Note that when a monochrome display panel is to be formed, fluorescent substances of a single color may be used as the fluorescent substances 1008, and the black member need not always be used.

A metal back 1009, which is well-known in the CRT field, is formed on the fluorescent film 1008 on the rear plate side. The purposes of forming the metal back 1009 are to improve the light utilization ratio by mirror-reflecting part of the light emitted by the fluorescent film 1008, to protect the fluorescent film 1008 from collision with negative ions, to use the metal back 1009 as an electrode for applying an electron beam accelerating voltage of, e.g., 10 kV, to use the metal back 1009 as a conductive path of electrons which excited the fluorescent film 1008, and the like. The metal back 1009 was formed by forming the fluorescent film 1008 on the face plate substrate 1007, smoothing the surface of the fluorescent film, and depositing aluminum on the smoothed surface by vacuum deposition.

To apply an accelerating voltage or improve the conductivity of the fluorescent film, e.g., ITO transparent electrodes may be formed between the face plate substrate 1007 and the fluorescent film 1008 though these electrodes were not used in this embodiment.

Reference symbols Dx1 to Dxm and Dy1 to Dyn denote feeding terminals of an airtight structure in order to electrically connect the display panel to an electric circuit. Dx1 to Dxm are electrically connected to the row-direction wiring lines 8 of the electron source; Dy1 to Dyn, to the column-direction wiring lines 6 of the electron source; and Hv, to the metal back 1009 of the face plate.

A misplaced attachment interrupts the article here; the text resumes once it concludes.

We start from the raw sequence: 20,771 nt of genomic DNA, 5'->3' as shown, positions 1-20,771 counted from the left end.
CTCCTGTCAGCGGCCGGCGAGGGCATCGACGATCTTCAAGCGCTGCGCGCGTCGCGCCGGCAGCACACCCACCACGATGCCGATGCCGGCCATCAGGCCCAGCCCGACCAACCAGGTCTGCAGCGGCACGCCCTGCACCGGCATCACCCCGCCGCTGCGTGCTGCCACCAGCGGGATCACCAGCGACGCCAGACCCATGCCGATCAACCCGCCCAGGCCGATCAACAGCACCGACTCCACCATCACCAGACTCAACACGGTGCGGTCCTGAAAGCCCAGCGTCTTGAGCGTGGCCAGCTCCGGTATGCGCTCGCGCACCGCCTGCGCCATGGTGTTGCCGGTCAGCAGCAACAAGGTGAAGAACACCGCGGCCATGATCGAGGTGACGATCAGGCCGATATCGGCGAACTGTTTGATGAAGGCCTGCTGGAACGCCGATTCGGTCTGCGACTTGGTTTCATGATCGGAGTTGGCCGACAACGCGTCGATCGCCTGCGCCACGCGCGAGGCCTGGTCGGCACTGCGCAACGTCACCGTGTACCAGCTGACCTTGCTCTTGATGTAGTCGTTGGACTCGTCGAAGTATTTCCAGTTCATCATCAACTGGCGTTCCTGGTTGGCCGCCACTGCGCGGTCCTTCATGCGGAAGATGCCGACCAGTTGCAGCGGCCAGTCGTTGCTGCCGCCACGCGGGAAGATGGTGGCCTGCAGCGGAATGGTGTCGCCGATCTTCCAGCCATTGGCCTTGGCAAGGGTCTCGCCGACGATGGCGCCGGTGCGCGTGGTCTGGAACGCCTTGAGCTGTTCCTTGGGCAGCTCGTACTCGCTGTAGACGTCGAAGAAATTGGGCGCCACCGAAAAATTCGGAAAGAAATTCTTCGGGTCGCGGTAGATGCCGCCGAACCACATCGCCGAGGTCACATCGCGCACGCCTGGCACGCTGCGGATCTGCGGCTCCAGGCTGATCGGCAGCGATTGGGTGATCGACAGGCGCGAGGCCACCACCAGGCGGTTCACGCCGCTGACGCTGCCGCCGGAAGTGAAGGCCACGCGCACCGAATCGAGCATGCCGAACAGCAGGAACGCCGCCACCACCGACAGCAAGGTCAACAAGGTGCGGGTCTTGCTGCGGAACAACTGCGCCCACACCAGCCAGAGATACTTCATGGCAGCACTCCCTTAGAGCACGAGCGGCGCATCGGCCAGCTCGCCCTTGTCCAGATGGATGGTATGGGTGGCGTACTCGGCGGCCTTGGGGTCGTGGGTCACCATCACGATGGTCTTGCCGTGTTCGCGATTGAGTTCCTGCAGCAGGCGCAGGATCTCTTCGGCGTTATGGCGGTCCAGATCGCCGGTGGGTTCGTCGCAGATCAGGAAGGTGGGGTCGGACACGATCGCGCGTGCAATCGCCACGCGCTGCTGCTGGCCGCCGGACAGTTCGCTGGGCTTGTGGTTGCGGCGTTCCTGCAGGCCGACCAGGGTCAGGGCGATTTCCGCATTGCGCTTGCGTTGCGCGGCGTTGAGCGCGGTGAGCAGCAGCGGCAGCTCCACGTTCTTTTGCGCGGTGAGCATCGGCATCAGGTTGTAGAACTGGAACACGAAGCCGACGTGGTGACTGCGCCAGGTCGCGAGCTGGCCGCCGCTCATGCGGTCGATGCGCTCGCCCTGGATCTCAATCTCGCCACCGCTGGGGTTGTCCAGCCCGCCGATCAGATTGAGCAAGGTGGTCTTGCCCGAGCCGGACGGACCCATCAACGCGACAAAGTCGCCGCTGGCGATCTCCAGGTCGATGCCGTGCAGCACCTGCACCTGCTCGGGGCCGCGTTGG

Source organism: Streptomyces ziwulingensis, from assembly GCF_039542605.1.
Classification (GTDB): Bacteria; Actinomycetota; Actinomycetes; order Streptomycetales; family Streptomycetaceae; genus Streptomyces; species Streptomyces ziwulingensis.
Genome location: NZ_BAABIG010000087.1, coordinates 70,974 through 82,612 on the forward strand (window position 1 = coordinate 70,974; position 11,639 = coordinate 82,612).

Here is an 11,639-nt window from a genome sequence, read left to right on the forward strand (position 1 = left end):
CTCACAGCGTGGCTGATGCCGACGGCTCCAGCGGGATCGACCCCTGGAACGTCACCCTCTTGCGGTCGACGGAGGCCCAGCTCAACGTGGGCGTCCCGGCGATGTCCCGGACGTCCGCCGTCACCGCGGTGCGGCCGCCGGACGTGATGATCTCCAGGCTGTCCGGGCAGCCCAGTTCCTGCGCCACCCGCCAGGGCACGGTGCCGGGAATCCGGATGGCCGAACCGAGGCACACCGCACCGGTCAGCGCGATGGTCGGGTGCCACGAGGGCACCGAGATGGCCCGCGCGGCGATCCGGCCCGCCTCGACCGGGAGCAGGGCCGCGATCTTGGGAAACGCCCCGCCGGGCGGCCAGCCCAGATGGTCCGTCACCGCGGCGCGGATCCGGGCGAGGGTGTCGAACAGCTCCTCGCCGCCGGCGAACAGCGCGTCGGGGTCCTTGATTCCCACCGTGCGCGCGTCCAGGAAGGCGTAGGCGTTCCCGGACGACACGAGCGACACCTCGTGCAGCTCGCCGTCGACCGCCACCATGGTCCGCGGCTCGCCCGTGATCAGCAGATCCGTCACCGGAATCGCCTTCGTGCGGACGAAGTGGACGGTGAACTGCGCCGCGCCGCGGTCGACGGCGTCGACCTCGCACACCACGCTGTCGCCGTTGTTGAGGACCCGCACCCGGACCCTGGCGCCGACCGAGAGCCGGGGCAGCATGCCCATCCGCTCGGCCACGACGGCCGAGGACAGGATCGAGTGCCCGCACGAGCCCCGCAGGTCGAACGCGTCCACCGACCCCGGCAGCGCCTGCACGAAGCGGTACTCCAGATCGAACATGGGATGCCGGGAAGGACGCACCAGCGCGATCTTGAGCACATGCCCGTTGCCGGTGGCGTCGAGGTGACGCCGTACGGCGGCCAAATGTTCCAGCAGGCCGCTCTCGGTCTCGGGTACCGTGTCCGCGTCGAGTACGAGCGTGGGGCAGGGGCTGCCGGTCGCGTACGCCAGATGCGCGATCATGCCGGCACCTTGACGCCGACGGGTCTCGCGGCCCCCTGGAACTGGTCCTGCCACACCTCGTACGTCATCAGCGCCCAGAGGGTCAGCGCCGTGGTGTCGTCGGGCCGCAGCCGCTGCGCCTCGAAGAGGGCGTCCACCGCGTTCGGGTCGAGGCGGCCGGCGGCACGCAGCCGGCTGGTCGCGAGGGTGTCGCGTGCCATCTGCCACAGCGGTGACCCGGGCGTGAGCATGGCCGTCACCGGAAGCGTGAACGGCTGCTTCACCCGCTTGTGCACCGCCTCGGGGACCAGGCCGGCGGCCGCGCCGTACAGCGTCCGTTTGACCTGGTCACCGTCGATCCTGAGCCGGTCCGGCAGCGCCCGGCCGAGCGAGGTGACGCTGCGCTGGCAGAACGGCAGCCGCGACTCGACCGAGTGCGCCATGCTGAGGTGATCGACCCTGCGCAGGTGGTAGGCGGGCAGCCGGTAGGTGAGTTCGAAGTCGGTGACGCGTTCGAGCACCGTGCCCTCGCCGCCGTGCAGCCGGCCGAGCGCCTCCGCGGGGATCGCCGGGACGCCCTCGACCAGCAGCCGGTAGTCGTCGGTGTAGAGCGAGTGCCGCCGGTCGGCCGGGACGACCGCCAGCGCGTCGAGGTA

To evacuate the interior of the airtight container, an exhaust pipe and vacuum pump (neither is shown) were connected after the airtight container was assembled, and the airtight container was evacuated to a vacuum of about 10−7 [Torr]. While the airtight container was kept evacuated, the airtight container was heated to a temperature at which activation of the getter progresses. This state was held until the activated state of the getter became a desired state. In this manner, the unevaporative getter formed in step 5 was activated.

The electron source, image display apparatus, and driving method therefor in this embodiment will be explained in detail.

The image forming apparatus (display panel 101) formed in the above-described steps was connected to a circuit shown in FIG. 11.